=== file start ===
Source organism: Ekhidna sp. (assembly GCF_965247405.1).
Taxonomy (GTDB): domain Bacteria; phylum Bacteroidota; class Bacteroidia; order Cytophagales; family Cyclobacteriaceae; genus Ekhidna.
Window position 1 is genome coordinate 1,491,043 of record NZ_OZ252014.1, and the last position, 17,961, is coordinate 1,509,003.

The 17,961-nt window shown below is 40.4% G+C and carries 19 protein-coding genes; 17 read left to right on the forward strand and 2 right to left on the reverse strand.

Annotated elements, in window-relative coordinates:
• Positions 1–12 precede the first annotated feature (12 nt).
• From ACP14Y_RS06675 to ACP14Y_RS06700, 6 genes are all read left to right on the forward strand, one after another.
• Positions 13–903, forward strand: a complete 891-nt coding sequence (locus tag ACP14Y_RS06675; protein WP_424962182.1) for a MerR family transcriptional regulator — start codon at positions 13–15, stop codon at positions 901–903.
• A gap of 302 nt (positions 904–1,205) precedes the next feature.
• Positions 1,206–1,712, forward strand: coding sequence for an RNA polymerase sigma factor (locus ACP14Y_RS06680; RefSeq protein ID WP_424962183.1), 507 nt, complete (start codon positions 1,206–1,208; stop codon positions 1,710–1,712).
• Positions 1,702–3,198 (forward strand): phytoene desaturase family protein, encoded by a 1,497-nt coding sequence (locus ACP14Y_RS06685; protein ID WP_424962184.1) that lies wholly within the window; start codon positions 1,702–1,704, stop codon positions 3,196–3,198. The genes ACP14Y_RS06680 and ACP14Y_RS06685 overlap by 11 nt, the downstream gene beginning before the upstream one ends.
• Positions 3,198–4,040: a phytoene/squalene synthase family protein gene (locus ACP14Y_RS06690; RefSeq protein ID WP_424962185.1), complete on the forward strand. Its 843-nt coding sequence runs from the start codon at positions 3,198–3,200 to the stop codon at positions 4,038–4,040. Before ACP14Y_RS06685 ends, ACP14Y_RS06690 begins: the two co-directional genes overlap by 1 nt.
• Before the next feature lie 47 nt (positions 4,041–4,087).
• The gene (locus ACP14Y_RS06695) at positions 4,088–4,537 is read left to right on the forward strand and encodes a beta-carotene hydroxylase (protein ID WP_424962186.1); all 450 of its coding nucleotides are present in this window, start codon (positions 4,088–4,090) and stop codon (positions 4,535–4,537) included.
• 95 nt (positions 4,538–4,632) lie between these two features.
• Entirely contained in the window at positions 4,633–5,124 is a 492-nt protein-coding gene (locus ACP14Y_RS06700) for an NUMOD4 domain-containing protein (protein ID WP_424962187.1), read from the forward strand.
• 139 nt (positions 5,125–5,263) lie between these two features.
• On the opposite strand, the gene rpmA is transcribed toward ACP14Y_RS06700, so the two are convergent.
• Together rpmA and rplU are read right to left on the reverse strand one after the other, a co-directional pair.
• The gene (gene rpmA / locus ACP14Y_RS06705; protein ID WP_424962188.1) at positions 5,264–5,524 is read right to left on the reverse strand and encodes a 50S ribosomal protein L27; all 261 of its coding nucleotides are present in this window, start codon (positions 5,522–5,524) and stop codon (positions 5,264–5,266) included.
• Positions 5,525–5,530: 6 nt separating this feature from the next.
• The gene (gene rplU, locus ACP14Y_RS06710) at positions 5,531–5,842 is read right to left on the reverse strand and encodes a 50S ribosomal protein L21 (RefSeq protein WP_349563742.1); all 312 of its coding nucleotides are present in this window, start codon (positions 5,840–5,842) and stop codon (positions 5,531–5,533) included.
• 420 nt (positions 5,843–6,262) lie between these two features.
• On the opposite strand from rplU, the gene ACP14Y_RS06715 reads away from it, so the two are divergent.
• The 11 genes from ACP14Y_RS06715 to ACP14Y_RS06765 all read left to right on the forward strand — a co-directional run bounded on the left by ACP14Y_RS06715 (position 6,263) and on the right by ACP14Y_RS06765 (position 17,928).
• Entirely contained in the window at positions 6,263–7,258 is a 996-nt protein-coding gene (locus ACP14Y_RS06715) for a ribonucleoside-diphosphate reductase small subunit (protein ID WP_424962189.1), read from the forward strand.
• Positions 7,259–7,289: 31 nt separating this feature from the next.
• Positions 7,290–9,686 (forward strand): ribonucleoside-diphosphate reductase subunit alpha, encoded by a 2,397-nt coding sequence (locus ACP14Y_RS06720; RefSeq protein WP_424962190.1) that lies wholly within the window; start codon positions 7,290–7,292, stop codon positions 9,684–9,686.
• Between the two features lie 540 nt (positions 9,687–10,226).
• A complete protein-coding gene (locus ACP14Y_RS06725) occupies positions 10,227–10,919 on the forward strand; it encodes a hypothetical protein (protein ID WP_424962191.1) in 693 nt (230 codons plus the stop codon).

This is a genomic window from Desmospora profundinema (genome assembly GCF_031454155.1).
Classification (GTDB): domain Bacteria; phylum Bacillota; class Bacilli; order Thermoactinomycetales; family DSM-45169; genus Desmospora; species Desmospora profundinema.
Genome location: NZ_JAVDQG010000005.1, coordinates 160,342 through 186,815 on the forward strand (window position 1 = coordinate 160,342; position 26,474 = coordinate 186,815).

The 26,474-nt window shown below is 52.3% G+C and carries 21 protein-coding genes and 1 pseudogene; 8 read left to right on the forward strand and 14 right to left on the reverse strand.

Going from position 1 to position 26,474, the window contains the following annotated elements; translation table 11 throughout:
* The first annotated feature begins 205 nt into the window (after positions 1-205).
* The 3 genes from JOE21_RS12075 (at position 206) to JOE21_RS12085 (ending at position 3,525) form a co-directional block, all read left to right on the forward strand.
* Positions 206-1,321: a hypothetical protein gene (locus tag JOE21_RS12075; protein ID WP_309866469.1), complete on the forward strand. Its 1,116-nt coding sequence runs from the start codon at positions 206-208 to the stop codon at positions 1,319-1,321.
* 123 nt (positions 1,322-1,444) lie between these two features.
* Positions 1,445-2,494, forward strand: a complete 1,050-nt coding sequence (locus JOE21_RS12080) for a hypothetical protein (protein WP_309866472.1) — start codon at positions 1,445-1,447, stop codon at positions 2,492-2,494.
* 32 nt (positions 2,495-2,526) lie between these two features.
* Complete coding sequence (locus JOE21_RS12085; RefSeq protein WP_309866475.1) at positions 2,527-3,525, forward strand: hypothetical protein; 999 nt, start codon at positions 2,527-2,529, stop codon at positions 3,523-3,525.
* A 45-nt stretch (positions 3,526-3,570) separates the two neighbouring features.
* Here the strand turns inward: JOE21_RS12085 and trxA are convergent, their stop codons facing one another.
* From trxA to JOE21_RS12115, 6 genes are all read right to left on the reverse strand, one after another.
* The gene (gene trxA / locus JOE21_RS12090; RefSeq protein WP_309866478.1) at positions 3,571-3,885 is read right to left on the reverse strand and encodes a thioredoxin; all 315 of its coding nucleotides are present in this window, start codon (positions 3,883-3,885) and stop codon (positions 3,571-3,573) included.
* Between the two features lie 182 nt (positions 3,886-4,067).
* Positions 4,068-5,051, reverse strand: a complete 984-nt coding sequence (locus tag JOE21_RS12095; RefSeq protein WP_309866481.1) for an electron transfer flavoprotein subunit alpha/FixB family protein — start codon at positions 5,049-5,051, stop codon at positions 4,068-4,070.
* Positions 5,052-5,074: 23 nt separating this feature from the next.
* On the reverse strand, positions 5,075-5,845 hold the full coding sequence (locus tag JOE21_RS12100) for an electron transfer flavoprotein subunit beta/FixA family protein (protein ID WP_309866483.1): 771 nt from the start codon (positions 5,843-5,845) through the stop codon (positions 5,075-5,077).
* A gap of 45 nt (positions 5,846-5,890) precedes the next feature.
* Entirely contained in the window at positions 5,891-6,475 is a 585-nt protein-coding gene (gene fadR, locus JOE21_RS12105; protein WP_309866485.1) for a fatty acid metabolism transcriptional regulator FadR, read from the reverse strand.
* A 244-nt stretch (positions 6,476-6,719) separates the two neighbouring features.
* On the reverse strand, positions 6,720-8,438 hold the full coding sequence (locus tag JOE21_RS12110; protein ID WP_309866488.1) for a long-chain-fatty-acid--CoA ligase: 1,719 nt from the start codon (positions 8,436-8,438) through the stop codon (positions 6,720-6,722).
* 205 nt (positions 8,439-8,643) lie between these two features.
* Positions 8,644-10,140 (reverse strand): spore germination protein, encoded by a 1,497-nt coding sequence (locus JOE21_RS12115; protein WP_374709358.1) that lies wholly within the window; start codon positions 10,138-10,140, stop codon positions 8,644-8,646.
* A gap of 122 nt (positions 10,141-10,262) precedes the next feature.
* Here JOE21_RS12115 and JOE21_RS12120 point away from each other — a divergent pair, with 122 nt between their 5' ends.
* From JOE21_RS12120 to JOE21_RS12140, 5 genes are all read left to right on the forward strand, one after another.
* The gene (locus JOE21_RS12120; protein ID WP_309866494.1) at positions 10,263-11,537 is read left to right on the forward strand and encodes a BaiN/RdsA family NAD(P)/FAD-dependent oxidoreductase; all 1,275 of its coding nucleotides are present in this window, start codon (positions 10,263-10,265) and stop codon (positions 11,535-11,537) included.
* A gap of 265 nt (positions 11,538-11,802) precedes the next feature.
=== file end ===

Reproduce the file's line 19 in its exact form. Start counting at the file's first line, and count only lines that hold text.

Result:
• Together rpmA and rplU are read right to left on the reverse strand one after the other, a co-directional pair.